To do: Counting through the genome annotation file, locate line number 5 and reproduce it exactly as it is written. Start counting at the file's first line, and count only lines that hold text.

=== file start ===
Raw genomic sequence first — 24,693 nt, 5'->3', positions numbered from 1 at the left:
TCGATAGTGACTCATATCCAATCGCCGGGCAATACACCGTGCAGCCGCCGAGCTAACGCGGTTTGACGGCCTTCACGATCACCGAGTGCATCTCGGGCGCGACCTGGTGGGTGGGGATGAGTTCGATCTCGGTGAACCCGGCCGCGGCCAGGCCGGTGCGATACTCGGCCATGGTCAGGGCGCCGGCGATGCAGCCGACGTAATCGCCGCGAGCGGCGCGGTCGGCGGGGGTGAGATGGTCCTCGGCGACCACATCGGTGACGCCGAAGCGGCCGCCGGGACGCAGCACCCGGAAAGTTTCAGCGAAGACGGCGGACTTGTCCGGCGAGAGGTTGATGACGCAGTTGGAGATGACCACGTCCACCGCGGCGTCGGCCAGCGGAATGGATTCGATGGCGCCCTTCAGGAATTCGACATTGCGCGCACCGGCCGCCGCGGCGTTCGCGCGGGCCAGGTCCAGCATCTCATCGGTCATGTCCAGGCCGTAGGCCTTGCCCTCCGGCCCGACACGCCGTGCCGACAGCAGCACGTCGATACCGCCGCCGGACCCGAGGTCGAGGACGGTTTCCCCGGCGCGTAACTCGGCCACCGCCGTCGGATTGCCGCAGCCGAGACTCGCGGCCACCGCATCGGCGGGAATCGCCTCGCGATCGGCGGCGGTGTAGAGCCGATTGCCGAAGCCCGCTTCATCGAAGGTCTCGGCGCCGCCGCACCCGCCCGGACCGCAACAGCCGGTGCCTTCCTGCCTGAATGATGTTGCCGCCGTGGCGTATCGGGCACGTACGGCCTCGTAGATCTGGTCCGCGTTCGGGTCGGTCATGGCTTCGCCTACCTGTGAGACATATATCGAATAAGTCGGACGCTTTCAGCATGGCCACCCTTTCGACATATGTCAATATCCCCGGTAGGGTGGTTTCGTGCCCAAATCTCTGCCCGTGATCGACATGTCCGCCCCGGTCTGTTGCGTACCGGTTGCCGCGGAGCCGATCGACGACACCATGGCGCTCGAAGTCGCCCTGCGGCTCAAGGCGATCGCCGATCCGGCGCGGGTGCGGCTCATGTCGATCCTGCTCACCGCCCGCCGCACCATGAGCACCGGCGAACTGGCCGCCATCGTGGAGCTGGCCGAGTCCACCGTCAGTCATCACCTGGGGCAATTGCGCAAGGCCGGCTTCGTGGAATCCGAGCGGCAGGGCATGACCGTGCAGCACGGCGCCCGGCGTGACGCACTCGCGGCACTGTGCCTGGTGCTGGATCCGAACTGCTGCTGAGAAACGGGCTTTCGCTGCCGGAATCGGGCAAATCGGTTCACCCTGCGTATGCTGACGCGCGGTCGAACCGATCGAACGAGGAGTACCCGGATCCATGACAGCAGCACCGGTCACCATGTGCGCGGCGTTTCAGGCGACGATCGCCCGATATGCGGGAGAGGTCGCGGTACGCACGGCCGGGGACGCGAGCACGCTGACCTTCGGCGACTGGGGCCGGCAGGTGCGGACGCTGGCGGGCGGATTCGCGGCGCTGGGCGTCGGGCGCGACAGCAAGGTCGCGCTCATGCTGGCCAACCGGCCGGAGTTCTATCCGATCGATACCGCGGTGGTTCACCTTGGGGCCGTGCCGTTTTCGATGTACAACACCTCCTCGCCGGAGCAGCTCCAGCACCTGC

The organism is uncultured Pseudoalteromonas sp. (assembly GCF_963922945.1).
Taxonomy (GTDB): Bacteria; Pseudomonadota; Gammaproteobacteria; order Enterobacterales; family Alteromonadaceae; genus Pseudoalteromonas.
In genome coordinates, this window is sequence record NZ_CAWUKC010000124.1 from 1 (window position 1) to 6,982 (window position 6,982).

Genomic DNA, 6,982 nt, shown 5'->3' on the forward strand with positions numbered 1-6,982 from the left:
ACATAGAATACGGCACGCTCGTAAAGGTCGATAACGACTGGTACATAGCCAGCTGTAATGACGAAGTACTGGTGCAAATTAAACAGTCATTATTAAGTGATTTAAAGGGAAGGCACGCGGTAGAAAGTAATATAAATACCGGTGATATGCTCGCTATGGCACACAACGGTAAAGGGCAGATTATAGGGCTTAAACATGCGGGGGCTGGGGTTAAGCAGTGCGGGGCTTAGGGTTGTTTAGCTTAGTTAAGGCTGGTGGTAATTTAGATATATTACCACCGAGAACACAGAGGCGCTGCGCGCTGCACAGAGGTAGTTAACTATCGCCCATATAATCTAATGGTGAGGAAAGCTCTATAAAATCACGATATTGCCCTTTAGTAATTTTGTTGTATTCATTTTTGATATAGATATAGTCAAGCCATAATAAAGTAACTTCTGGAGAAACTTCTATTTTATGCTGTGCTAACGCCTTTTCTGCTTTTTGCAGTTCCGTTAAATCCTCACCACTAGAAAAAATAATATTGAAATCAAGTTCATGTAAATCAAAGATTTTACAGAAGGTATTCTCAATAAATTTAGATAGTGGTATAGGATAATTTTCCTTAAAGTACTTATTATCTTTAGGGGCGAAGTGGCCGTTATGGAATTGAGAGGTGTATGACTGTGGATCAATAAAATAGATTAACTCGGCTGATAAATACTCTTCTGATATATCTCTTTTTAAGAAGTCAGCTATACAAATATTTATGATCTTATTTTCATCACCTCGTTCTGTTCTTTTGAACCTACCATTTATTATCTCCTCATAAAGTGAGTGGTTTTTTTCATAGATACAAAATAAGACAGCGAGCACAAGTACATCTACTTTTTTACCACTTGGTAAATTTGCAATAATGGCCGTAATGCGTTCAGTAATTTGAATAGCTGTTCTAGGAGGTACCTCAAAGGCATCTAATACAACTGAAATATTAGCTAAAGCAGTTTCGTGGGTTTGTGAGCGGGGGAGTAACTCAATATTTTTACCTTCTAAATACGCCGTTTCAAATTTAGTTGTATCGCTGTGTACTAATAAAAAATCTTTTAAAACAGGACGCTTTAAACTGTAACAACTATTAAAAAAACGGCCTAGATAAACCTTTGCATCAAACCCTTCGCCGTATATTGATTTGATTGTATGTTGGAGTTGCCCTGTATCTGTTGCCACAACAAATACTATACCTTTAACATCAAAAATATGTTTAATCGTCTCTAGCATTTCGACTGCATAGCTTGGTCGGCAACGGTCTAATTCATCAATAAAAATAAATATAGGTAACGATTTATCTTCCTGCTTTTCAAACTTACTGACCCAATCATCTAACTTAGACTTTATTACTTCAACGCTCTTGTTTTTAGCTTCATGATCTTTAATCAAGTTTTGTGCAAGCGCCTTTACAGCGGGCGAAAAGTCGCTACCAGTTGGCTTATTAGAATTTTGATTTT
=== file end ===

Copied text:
In genome coordinates, this window is sequence record NZ_CAWUKC010000124.1 from 1 (window position 1) to 6,982 (window position 6,982).